Dr. Jodi Magness and stunning mosaics found at Huqoq Jodi Magness, Ph.D.
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HUQOQ 2012 Season

"Monumental synagogue building discovered in excavations in Galilee"

UNC News Brief
For immediate use [Monday, July 2, 2012]

 

A monumental synagogue building dating to the Late Roman and Byzantine periods (ca. 4th to 6th centuries C.E.) has been discovered in archaeological excavations at Huqoq in Israel’s Galilee.

(Right to left): Jodi Magness, David Amit, and Shua Kisilevitz with the Huqoq mosaicThe excavations are being conducted by Jodi Magness of the University of North Carolina at Chapel Hill, and co-directed by David Amit and Shua Kisilevitz of the Israel Antiquities Authority, under the sponsorship of UNC, Brigham Young University in Utah, Trinity University in Texas, the University of Oklahoma, the University of Toronto in Canada, and the University of Wyoming. Students and staff from UNC and the consortium schools are participating in the dig.

Huqoq is an ancient Jewish village located approximately two to three miles west of Capernaum and Migdal (Magdala). This second season of excavations has revealed portions of a stunning mosaic floor decorating the interior of the synagogue building. The mosaic, which is made of tiny colored stone cubes of the highest quality, includes a scene depicting Samson placing torches between the tails of foxes (as related in the book of Judges 15).  In another part of the mosaic, two human (apparently female) faces flank a circular medallion with a Hebrew inscription that refers to rewards for those who perform good deeds.

“This discovery is significant because only a small number of ancient (Late Roman) synagogue buildings are decorated with mosaics showing biblical scenes, and only two others have scenes with Samson (one is at another site just a couple of miles from Huqoq),” said Magness, the Kenan Distinguished Professor in the department of religious studies in UNC’s College of Arts and Sciences. “Our mosaics are also important because of their high artistic quality and the tiny size of the mosaic cubes. This, together with the monumental size of the stones used to construct the synagogue’s walls, suggest a high level of prosperity in this village, Hebrew or Aramaic inscription in the Huqoq mosaic flanked by female facesas the building clearly was very costly.”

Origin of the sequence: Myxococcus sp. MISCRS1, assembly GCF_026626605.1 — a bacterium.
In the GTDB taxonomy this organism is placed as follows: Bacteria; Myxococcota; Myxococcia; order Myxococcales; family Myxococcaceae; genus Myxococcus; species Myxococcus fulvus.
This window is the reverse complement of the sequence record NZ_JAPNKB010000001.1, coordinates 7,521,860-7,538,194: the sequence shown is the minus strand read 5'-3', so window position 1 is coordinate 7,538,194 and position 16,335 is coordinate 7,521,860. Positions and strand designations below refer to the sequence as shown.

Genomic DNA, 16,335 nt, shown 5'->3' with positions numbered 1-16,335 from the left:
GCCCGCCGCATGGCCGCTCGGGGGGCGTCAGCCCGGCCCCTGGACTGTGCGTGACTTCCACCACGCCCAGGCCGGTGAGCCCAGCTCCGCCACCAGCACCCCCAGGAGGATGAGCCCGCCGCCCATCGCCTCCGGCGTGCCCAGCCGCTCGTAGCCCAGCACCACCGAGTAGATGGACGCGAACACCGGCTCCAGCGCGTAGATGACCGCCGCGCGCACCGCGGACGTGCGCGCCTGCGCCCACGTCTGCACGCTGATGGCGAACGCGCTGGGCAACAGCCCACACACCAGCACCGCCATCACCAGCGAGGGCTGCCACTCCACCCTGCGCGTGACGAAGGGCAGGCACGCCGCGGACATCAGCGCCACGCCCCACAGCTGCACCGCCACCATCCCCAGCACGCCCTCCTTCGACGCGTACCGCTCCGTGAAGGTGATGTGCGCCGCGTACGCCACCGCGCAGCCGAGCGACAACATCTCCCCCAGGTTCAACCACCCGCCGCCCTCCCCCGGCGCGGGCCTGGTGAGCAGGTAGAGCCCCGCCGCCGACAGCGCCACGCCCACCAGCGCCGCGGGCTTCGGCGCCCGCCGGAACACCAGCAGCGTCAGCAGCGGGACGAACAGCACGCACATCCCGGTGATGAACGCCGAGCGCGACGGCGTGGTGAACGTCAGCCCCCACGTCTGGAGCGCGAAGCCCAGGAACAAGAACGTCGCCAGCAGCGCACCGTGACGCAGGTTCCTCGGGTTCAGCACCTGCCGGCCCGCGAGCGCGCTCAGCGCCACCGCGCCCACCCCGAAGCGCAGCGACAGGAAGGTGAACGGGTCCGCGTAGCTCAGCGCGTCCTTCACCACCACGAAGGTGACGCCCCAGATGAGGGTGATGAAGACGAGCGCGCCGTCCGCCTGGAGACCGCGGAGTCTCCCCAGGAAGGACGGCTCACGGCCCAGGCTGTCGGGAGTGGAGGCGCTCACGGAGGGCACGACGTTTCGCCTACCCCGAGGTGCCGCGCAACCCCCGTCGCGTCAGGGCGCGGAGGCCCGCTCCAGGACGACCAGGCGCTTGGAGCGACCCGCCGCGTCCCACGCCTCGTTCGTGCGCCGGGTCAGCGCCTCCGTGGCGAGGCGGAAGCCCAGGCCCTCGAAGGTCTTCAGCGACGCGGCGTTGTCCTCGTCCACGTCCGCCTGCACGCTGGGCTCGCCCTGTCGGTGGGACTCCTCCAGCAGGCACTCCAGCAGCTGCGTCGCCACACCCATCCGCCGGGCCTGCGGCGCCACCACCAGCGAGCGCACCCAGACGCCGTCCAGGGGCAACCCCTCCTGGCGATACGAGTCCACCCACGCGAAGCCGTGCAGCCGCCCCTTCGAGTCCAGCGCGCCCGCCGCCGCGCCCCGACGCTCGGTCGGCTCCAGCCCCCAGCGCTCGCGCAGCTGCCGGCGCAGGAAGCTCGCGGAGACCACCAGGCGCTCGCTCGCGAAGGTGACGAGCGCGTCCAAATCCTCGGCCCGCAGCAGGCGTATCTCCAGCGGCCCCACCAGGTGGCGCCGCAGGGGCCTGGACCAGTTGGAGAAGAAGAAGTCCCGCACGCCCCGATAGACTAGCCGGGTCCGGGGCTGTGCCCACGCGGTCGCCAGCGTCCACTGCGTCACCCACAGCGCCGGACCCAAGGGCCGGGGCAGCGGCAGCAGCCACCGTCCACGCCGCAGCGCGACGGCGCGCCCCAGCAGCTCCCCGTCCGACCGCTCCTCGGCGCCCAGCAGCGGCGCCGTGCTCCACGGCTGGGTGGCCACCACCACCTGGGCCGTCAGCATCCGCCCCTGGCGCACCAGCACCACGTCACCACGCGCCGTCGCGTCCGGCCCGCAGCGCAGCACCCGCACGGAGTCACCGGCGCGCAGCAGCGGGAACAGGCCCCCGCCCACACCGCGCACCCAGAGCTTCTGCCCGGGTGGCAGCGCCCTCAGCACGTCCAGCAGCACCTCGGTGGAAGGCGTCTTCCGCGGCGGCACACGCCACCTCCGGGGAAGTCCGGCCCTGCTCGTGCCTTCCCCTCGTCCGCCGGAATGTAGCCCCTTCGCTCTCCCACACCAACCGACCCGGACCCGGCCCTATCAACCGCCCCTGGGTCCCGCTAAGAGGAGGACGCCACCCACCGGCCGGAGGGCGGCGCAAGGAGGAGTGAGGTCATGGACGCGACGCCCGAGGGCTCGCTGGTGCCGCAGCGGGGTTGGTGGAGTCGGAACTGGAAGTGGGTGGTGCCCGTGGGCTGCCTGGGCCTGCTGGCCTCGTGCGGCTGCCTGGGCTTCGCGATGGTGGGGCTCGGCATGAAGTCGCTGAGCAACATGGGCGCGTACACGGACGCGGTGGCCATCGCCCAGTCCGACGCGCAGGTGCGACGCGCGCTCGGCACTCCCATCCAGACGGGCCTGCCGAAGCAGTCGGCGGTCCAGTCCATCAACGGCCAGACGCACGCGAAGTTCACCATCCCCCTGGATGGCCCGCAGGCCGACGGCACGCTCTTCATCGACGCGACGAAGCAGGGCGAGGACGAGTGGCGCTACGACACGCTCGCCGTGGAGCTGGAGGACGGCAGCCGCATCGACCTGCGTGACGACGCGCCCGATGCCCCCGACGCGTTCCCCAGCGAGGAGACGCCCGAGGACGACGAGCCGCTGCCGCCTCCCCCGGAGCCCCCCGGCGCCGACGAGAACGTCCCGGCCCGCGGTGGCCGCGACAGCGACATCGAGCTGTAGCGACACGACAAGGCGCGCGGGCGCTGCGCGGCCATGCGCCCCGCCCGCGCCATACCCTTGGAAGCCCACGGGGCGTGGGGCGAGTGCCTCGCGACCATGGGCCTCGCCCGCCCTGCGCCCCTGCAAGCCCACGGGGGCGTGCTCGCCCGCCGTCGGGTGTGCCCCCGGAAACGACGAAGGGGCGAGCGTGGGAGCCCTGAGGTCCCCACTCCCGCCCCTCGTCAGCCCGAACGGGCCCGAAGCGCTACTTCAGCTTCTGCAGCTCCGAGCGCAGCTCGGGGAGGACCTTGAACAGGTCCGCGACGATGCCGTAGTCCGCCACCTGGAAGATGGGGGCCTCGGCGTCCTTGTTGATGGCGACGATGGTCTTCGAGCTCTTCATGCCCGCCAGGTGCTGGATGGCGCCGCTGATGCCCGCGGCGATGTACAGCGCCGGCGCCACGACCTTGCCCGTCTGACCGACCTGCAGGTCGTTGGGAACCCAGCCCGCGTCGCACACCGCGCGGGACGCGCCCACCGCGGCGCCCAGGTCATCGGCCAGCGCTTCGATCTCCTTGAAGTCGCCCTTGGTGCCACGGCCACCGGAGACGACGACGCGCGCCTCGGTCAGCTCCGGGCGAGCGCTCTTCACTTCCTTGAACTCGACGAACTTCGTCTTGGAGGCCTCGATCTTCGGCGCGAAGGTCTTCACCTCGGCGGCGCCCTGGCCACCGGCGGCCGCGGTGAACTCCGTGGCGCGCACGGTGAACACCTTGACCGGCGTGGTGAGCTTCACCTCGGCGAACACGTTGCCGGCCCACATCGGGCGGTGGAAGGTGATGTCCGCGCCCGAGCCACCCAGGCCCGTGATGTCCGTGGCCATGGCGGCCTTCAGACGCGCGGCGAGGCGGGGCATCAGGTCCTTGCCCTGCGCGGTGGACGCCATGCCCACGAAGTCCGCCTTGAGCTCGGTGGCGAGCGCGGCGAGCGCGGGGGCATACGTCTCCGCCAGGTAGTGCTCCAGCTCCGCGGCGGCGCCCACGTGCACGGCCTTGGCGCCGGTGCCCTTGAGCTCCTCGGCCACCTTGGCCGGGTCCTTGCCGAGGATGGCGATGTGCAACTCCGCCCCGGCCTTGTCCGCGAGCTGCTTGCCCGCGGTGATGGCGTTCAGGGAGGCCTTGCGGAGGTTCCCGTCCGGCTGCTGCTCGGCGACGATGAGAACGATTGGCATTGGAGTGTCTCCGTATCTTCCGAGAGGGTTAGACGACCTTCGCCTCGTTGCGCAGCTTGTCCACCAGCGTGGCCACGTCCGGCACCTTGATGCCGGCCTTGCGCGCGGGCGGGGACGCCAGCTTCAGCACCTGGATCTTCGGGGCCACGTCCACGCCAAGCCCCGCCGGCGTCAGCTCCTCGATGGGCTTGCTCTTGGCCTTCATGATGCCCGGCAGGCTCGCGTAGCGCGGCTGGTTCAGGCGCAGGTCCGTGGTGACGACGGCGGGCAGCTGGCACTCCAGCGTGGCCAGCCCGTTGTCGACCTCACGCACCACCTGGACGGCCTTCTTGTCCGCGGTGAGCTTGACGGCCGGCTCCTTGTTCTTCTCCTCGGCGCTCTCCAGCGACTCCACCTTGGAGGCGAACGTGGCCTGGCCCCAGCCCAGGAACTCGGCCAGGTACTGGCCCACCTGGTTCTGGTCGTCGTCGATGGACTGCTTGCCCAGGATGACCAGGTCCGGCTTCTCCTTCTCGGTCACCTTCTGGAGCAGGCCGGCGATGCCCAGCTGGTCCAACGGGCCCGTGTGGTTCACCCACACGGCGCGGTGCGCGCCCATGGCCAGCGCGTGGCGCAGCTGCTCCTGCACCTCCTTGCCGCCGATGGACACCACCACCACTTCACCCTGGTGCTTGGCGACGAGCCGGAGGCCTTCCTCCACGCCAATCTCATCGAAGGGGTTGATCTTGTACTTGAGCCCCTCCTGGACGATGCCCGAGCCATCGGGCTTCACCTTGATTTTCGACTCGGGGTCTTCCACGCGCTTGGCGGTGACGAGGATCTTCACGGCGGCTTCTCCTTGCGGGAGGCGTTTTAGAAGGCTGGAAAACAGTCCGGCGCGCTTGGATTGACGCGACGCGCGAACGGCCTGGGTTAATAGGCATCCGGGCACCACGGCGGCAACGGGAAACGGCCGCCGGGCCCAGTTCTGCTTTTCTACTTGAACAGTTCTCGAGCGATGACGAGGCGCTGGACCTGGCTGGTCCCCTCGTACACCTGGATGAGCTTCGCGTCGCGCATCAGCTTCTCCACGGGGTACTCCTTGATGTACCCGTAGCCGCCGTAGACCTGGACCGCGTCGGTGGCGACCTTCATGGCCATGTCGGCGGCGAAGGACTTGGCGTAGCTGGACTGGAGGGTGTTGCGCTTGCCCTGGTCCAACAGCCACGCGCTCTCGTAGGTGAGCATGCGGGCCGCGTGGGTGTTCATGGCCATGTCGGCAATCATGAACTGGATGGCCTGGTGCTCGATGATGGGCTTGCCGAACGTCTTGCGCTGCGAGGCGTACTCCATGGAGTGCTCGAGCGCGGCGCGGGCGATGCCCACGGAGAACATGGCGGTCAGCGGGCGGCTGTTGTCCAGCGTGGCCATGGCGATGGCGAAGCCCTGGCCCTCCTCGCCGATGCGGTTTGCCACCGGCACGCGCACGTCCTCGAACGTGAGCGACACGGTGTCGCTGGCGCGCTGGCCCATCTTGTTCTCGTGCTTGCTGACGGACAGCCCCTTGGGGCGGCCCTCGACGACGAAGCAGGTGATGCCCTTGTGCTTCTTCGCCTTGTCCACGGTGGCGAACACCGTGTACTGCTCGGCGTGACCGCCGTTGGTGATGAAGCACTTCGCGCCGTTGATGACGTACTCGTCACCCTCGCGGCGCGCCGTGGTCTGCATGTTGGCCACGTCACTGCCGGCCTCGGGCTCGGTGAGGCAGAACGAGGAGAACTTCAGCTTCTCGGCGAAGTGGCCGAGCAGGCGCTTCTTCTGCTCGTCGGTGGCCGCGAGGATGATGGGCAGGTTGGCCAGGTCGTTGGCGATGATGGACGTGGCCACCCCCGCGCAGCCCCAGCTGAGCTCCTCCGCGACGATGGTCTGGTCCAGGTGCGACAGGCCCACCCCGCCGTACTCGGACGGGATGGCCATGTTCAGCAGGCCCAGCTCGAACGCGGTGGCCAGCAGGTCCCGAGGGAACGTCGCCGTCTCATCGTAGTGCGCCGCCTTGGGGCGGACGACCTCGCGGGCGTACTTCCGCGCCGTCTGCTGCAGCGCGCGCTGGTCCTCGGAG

Excavations are scheduled to continue in summer 2013.

Note: Magness can be reached at magness@email.unc.edu.

Photos: Jim Haberman

College of Arts and Sciences contact: Kim Spurr, (919) 962-4093, spurrk@email.unc.edu

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LINKS TO THE STORY:

Media Line

MSNBC

EPOC - Spektrum der Wissenschaft

UNC announcement

 

Female face in the Huqoq mosaic

Huqoq is an ancient Jewish village near Migdal, the hometown of Mary Magdalene, and close to Capernaum, the center of Jesus' Galilean ministry. In June 2011, Dr. Magness began a new dig at Huqoq, which had never before been excavated.

Click the following links to see information about each season:

2011 Season 2012 Season 2013 Season

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Biblical Archaeology Review - BAR - Scholar's Update: New Mosaics from the Huqoq Synagogue

 

ALL PHOTOS BY AND © JIM HABERMAN UNLESS OTHERWISE STATED

 

University of North CarolinaIn addition to the University of North Carolina at Chapel Hill,
the excavations at Huqoq are sponsored by the following
consortium members:
Brigham
Young Univ.
Trinity
University (TX)
  University of
Toronto (CAN)
University of
Wyoming
BYU   University of Toronto Canada University of Wyoming -Huqoq Project Sponsor

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